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Scottish yes vote would 'cause turmoil'
27 August 2014
Rowan Dartington Signature’s managing director predicts weakness in sterling and damage to companies based in Scotland if the region gains independence
The economic reality of a 'yes’ vote result for
the Scottish Independence Referendum would cause money market
turmoil, weakness in sterling and damage to companies based in
Scotland, according to Rowan Dartington
Signature’s managing director, Guy Stephens.
He predicts the formation of a pegged currency arrangement and
a transfer of power from Westminster, with on-going haggling
over oil revenues, Trident and welfare liabilities.
"Let us hope that economic sense prevails and that market
turmoil is avoided as few have considered the unthinkable up to
now," said Stephens.
"If Scotland was already independent, it would most likely be
looking for a solution to replace its diminishing oil revenues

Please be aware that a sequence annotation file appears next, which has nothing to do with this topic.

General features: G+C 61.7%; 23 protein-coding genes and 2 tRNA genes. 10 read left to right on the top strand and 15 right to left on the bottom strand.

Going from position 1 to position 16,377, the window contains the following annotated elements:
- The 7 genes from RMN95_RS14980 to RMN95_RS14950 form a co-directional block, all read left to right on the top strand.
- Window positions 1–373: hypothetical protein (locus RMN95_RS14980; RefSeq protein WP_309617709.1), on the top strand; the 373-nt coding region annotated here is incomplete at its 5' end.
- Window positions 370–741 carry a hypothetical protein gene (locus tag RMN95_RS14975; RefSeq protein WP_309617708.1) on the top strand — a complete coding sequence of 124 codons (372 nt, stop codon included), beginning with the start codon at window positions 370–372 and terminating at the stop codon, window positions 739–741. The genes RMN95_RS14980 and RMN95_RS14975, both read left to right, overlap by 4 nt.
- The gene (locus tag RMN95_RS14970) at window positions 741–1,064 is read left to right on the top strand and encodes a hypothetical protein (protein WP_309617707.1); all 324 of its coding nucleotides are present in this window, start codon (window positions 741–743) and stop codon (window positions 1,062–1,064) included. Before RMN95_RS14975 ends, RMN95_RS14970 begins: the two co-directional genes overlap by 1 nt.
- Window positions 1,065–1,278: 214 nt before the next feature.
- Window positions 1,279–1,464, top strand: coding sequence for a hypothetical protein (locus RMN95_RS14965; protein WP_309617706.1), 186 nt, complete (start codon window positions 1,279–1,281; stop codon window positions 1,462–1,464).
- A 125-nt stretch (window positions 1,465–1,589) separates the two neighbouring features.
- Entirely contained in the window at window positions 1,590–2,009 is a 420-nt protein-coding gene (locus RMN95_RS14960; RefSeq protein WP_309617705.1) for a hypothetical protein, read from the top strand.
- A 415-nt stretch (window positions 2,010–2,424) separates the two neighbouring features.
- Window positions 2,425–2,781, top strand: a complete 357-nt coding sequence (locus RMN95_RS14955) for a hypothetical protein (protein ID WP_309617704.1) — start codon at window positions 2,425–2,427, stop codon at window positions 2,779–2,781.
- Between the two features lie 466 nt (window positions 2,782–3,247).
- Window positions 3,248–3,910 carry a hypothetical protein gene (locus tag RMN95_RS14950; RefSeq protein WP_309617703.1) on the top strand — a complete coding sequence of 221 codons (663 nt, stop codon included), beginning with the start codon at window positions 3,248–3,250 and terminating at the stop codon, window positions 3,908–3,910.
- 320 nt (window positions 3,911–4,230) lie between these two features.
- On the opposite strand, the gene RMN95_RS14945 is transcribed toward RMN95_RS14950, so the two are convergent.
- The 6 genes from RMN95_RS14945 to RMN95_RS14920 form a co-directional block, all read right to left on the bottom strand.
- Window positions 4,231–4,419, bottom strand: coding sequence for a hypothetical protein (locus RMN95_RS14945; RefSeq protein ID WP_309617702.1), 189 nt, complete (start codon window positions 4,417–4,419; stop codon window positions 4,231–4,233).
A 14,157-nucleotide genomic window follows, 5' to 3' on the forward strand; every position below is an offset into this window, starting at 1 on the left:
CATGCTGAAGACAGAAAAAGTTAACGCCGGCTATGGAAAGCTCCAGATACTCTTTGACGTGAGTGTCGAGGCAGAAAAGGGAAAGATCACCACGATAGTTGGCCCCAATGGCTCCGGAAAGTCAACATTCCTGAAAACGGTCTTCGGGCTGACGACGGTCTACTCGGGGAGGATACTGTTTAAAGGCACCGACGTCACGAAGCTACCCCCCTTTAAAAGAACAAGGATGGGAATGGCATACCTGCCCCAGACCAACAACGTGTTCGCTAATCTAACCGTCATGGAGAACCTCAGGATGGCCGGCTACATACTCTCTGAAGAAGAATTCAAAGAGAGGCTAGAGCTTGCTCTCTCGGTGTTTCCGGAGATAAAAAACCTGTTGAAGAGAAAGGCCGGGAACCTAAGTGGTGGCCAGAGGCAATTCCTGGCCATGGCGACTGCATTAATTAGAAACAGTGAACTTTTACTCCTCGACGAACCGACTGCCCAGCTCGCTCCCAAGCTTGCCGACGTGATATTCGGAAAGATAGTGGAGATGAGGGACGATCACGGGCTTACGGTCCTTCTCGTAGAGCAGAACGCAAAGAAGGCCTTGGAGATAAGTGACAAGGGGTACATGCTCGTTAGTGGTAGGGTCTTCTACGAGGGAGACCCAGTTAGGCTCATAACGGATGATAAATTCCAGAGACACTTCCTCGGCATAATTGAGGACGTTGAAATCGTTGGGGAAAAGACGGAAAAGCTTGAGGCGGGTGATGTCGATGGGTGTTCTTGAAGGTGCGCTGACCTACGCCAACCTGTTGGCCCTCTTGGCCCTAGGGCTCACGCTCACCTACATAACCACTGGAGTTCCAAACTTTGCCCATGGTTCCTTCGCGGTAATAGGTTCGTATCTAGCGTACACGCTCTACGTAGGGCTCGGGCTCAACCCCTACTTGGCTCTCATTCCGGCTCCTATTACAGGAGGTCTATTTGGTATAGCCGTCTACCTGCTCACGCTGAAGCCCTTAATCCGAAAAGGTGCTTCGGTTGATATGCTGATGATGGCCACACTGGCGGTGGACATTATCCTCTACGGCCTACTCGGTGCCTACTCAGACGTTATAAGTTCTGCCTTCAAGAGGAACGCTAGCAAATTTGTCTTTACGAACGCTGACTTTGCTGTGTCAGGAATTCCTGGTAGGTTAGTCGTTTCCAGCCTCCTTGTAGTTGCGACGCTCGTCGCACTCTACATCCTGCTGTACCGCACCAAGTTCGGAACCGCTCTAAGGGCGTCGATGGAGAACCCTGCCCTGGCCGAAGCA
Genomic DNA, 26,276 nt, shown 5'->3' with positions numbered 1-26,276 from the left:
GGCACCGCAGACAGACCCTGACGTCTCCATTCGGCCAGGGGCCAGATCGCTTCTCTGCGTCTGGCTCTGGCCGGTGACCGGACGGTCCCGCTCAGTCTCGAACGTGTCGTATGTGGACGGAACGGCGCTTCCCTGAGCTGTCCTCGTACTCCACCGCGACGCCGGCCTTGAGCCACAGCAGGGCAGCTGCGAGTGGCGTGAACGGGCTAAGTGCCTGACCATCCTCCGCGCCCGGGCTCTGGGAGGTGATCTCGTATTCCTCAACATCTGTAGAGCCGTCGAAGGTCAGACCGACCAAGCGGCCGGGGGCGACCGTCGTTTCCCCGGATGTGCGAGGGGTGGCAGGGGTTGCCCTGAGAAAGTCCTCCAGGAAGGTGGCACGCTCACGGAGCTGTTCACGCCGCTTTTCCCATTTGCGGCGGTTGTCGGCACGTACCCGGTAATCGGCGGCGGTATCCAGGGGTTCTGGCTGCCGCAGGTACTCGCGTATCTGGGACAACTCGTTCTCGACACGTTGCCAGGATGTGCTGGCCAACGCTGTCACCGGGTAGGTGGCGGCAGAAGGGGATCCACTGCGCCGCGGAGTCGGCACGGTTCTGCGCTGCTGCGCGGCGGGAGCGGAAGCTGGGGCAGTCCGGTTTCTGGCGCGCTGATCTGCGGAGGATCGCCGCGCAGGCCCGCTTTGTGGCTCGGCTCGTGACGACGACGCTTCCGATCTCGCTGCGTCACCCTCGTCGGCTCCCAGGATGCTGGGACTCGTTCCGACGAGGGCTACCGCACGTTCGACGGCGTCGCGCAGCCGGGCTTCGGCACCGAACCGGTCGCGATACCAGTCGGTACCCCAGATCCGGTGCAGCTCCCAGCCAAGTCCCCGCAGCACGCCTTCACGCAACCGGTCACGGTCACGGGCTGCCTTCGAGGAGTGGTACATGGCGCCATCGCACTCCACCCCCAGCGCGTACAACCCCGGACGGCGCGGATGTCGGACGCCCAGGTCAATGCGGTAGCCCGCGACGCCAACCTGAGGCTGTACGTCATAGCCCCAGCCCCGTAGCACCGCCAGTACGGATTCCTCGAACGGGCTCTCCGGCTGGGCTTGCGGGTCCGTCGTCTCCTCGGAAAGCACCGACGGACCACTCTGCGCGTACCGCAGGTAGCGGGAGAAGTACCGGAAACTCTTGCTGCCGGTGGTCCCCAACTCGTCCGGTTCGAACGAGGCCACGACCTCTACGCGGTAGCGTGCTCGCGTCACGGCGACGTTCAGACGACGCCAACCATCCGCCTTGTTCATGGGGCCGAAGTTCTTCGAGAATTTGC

which involved a closer union with its neighbours - somewhat
similar to Dubai who have been building a global leisure and
property industry and have had to be bailed out by Abu Dhabi.
Pursuit of the opposite is counter-intuitive."
Even if a 'no’ vote is returned, Stephens points
out that it is likely that some degree of political change will
come out of this which moves some powers to Edinburgh.
The comments follow the latest TV head-to-head debate on the
Scottish Independence Referendum in which Alex Salmond showed a
Stephens suggested that in the debate Salmond had side stepped
important political issues.
"This may work in the short term as the man on the street
doesn't really have a concern on the currency as long as he has
something to spend, which for most is not a lot anyway.
"For many, the downside is difficult to see and the upside is
all about localised control from a locally elected and
accountable government benefiting from revenue from
geographically local assets. The nationalist arguments are easy
to make and understand."